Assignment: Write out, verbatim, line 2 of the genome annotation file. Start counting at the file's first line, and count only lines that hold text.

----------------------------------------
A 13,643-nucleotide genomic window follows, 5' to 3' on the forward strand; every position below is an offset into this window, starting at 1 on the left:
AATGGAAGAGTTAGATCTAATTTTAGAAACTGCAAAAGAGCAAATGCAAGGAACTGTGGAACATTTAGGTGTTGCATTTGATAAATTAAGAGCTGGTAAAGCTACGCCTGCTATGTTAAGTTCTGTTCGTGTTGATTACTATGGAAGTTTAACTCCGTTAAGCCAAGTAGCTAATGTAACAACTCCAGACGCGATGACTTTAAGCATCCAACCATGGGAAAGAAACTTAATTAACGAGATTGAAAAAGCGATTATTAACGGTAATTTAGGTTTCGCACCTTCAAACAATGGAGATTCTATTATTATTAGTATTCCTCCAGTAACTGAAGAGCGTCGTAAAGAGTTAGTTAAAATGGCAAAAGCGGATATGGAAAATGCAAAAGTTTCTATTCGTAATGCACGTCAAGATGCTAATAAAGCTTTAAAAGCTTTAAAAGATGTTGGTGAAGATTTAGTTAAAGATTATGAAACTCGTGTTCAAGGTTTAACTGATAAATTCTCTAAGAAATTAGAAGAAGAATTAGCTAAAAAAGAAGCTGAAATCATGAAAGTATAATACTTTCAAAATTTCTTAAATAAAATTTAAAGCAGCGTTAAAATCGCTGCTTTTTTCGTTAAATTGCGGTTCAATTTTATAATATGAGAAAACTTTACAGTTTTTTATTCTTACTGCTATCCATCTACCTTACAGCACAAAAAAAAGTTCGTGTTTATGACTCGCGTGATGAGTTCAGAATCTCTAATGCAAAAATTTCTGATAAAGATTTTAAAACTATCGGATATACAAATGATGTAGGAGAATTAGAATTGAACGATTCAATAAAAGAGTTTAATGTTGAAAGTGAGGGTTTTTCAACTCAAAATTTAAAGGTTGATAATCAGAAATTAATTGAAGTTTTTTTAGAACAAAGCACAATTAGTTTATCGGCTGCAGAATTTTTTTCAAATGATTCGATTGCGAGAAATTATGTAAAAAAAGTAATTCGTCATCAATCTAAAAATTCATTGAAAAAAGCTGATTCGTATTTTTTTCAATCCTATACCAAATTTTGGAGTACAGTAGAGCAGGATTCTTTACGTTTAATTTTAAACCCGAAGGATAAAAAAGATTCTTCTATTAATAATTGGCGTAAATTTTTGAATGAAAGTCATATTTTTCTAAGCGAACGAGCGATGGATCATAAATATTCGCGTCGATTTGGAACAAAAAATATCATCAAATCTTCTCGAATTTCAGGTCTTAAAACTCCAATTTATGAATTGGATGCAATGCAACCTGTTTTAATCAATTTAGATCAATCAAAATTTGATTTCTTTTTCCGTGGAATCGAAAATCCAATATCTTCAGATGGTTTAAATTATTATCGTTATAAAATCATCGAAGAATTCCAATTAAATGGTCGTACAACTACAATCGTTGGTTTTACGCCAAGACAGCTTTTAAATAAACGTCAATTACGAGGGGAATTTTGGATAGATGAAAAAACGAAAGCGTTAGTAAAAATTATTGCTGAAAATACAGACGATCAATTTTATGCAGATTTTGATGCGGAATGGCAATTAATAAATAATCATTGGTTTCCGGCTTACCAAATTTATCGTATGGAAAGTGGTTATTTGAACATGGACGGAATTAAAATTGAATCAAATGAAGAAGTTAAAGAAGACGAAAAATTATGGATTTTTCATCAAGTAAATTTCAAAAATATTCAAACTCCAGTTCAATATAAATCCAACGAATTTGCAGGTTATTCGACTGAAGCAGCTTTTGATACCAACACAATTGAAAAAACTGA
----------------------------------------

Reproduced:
AATGGAAGAGTTAGATCTAATTTTAGAAACTGCAAAAGAGCAAATGCAAGGAACTGTGGAACATTTAGGTGTTGCATTTGATAAATTAAGAGCTGGTAAAGCTACGCCTGCTATGTTAAGTTCTGTTCGTGTTGATTACTATGGAAGTTTAACTCCGTTAAGCCAAGTAGCTAATGTAACAACTCCAGACGCGATGACTTTAAGCATCCAACCATGGGAAAGAAACTTAATTAACGAGATTGAAAAAGCGATTATTAACGGTAATTTAGGTTTCGCACCTTCAAACAATGGAGATTCTATTATTATTAGTATTCCTCCAGTAACTGAAGAGCGTCGTAAAGAGTTAGTTAAAATGGCAAAAGCGGATATGGAAAATGCAAAAGTTTCTATTCGTAATGCACGTCAAGATGCTAATAAAGCTTTAAAAGCTTTAAAAGATGTTGGTGAAGATTTAGTTAAAGATTATGAAACTCGTGTTCAAGGTTTAACTGATAAATTCTCTAAGAAATTAGAAGAAGAATTAGCTAAAAAAGAAGCTGAAATCATGAAAGTATAATACTTTCAAAATTTCTTAAATAAAATTTAAAGCAGCGTTAAAATCGCTGCTTTTTTCGTTAAATTGCGGTTCAATTTTATAATATGAGAAAACTTTACAGTTTTTTATTCTTACTGCTATCCATCTACCTTACAGCACAAAAAAAAGTTCGTGTTTATGACTCGCGTGATGAGTTCAGAATCTCTAATGCAAAAATTTCTGATAAAGATTTTAAAACTATCGGATATACAAATGATGTAGGAGAATTAGAATTGAACGATTCAATAAAAGAGTTTAATGTTGAAAGTGAGGGTTTTTCAACTCAAAATTTAAAGGTTGATAATCAGAAATTAATTGAAGTTTTTTTAGAACAAAGCACAATTAGTTTATCGGCTGCAGAATTTTTTTCAAATGATTCGATTGCGAGAAATTATGTAAAAAAAGTAATTCGTCATCAATCTAAAAATTCATTGAAAAAAGCTGATTCGTATTTTTTTCAATCCTATACCAAATTTTGGAGTACAGTAGAGCAGGATTCTTTACGTTTAATTTTAAACCCGAAGGATAAAAAAGATTCTTCTATTAATAATTGGCGTAAATTTTTGAATGAAAGTCATATTTTTCTAAGCGAACGAGCGATGGATCATAAATATTCGCGTCGATTTGGAACAAAAAATATCATCAAATCTTCTCGAATTTCAGGTCTTAAAACTCCAATTTATGAATTGGATGCAATGCAACCTGTTTTAATCAATTTAGATCAATCAAAATTTGATTTCTTTTTCCGTGGAATCGAAAATCCAATATCTTCAGATGGTTTAAATTATTATCGTTATAAAATCATCGAAGAATTCCAATTAAATGGTCGTACAACTACAATCGTTGGTTTTACGCCAAGACAGCTTTTAAATAAACGTCAATTACGAGGGGAATTTTGGATAGATGAAAAAACGAAAGCGTTAGTAAAAATTATTGCTGAAAATACAGACGATCAATTTTATGCAGATTTTGATGCGGAATGGCAATTAATAAATAATCATTGGTTTCCGGCTTACCAAATTTATCGTATGGAAAGTGGTTATTTGAACATGGACGGAATTAAAATTGAATCAAATGAAGAAGTTAAAGAAGACGAAAAATTATGGATTTTTCATCAAGTAAATTTCAAAAATATTCAAACTCCAGTTCAATATAAATCCAACGAATTTGCAGGTTATTCGACTGAAGCAGCTTTTGATACCAACACAATTGAAAAAACTGA